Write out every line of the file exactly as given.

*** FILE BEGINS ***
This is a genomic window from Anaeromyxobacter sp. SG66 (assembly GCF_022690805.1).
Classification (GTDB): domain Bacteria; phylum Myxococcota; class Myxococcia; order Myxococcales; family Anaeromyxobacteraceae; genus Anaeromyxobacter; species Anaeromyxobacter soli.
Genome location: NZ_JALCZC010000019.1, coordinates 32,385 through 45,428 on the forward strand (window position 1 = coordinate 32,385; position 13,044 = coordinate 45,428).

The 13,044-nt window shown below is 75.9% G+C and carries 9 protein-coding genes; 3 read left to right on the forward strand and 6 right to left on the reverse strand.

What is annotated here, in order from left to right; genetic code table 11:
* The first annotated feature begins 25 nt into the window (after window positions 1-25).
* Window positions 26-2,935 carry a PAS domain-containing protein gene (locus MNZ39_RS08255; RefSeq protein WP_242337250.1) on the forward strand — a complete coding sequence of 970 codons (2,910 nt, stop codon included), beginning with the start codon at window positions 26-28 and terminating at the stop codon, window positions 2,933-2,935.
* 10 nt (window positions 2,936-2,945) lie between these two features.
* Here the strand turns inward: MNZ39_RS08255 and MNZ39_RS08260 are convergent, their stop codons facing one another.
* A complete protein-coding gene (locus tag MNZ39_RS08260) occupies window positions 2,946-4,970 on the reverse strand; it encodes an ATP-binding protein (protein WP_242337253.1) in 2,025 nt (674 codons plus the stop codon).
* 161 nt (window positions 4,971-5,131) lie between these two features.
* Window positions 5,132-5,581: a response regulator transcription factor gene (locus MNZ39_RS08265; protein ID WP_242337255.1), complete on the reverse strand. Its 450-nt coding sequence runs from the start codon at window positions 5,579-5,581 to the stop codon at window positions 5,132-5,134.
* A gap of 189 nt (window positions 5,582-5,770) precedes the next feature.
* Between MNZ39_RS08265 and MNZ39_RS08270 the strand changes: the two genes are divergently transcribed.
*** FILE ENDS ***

This is a genomic window from Anaeromyxobacter sp. SG66 (assembly GCF_022690805.1).
Classification (GTDB): domain Bacteria; phylum Myxococcota; class Myxococcia; order Myxococcales; family Anaeromyxobacteraceae; genus Anaeromyxobacter; species Anaeromyxobacter soli.
Genome location: NZ_JALCZC010000019.1, coordinates 32,385 through 45,428 on the forward strand (window position 1 = coordinate 32,385; position 13,044 = coordinate 45,428).

The 13,044-nt window shown below is 75.9% G+C and carries 9 protein-coding genes; 3 read left to right on the forward strand and 6 right to left on the reverse strand.

What is annotated here, in order from left to right; genetic code table 11:
* The first annotated feature begins 25 nt into the window (after window positions 1-25).
* Window positions 26-2,935 carry a PAS domain-containing protein gene (locus MNZ39_RS08255; RefSeq protein WP_242337250.1) on the forward strand — a complete coding sequence of 970 codons (2,910 nt, stop codon included), beginning with the start codon at window positions 26-28 and terminating at the stop codon, window positions 2,933-2,935.
* 10 nt (window positions 2,936-2,945) lie between these two features.
* Here the strand turns inward: MNZ39_RS08255 and MNZ39_RS08260 are convergent, their stop codons facing one another.
* A complete protein-coding gene (locus tag MNZ39_RS08260) occupies window positions 2,946-4,970 on the reverse strand; it encodes an ATP-binding protein (protein WP_242337253.1) in 2,025 nt (674 codons plus the stop codon).
* 161 nt (window positions 4,971-5,131) lie between these two features.
* Window positions 5,132-5,581: a response regulator transcription factor gene (locus MNZ39_RS08265; protein ID WP_242337255.1), complete on the reverse strand. Its 450-nt coding sequence runs from the start codon at window positions 5,579-5,581 to the stop codon at window positions 5,132-5,134.
* A gap of 189 nt (window positions 5,582-5,770) precedes the next feature.
* Between MNZ39_RS08265 and MNZ39_RS08270 the strand changes: the two genes are divergently transcribed.